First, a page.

“My favourite thing is the fact Leicester never fail to surprise us (5000/1 to win the PL!). Because I’ve seen them play in League One and win the Premier League, it’s so special. The highs are emphasised by the lows, so by being a Leicester fan through everything, the success of the club is so much sweeter! The club means everything to me. I remember when we got relegated in 2008 — I was about 9 — and I gathered all my Leicester things from my room, put them in a bag and put them in the attic in absolute tears because I didn’t want to be reminded of what had just happened. But like I said, thick and thin, so I went and recovered them about 2 hours later! I also cried all the way back to Toddington services after Knockaerts penalty miss at Watford in the play offs.
It’s all these things that made winning the premier league feel 100 times better.”
TFG met Sally at United vs. Tottenham back in December. She’s an advocate for female empowerment through healthy living. And she was the first person we met who actually asked if she could take Amy and Laura’s picture as well as them taking one of her!
She spoke about when she moved to Australia in 2007 but then moved back after 6 months because the family missed the Stadium of Dreams so much! She also told TFG about just why she loves Manchester United that much:
“Everything: wearing the kit, singing, chanting, taking guests, getting to know the staff, the fans, the shop, a dirty greasy bap from Porky Pig, waiting for the players after the match, watching WAGS, guessing who’s car is whose, flying our scarves out of car windows on the way, listening to Radio 5 live to & from the match, MOTD highlights, a sneaky tipple of raspberry rum from my hip flask at half time (in the winter), waking up with Alan Keegan (his voice on my alarm clock), my kids lifelong friends from the other season ticket holders that sit by us and social media banter. I miss Sir Alex…”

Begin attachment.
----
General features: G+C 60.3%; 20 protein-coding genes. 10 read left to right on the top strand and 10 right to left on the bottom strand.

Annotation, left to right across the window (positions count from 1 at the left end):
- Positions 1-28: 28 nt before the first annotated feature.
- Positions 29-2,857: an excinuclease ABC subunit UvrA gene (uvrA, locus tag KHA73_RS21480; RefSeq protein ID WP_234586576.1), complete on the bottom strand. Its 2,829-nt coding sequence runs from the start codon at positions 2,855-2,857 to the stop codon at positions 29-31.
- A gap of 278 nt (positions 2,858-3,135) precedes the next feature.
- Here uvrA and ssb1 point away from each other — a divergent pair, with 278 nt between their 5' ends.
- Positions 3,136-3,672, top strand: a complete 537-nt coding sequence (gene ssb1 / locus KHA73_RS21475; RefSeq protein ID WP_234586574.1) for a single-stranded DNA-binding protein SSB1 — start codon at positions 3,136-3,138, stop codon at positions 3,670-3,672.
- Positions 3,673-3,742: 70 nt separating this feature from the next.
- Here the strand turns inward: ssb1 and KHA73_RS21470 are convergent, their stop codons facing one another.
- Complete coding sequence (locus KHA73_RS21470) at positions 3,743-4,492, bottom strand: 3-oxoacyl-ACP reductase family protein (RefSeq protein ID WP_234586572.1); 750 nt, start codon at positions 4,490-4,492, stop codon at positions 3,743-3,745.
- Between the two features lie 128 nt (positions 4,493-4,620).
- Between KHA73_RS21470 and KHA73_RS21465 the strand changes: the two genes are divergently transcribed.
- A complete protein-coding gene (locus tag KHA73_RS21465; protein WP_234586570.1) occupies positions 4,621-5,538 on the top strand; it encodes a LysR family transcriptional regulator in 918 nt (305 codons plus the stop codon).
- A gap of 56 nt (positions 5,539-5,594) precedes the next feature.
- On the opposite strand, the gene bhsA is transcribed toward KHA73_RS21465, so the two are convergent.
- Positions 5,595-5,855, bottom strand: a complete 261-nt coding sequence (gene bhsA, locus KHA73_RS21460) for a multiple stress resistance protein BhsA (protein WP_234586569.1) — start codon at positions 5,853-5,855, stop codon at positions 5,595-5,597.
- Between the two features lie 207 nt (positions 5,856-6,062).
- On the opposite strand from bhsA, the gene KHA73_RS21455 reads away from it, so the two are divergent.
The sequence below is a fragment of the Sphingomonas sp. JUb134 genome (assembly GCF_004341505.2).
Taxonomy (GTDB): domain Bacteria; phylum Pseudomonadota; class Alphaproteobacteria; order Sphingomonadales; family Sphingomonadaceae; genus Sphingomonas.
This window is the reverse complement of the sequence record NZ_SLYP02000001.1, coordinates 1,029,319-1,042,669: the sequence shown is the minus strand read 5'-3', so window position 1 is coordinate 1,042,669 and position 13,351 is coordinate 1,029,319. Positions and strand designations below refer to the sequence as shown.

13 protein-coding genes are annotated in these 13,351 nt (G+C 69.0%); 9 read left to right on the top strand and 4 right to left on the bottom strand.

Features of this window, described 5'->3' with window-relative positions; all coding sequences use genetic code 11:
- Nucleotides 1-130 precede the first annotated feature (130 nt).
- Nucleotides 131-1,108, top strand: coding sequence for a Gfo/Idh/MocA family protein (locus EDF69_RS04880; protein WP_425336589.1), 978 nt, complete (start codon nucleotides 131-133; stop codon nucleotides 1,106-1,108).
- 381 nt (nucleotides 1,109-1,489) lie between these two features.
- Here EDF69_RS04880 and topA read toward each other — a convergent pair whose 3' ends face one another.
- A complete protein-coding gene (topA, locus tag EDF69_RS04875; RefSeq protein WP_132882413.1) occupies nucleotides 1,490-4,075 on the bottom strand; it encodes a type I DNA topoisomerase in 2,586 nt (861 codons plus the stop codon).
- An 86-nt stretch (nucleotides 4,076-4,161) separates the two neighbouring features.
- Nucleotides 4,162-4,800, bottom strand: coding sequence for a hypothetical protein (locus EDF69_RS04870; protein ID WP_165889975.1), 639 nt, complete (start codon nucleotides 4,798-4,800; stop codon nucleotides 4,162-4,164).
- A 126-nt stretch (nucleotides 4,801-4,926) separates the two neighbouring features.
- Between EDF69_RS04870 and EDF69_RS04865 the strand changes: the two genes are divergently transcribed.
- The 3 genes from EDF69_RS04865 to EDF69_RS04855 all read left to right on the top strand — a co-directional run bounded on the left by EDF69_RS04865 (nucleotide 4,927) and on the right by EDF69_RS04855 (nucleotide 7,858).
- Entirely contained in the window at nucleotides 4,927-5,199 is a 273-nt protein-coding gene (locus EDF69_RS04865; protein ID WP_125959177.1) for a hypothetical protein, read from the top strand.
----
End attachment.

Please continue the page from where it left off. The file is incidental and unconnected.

Not much then!
When Sally’s not going to the games with her three children, then she’ll take friends to introduce them to the game and share her passion with them. She’s also taken along some pensioners that she met, as a treat for them.
Amy and Laura really admire Sally for spreading and sharing her love of the game and for the Theatre of Dreams, as well as introducing others to the beautiful game. Her passion, enthusiasm, and warmth truly embodies TFG’s spirit.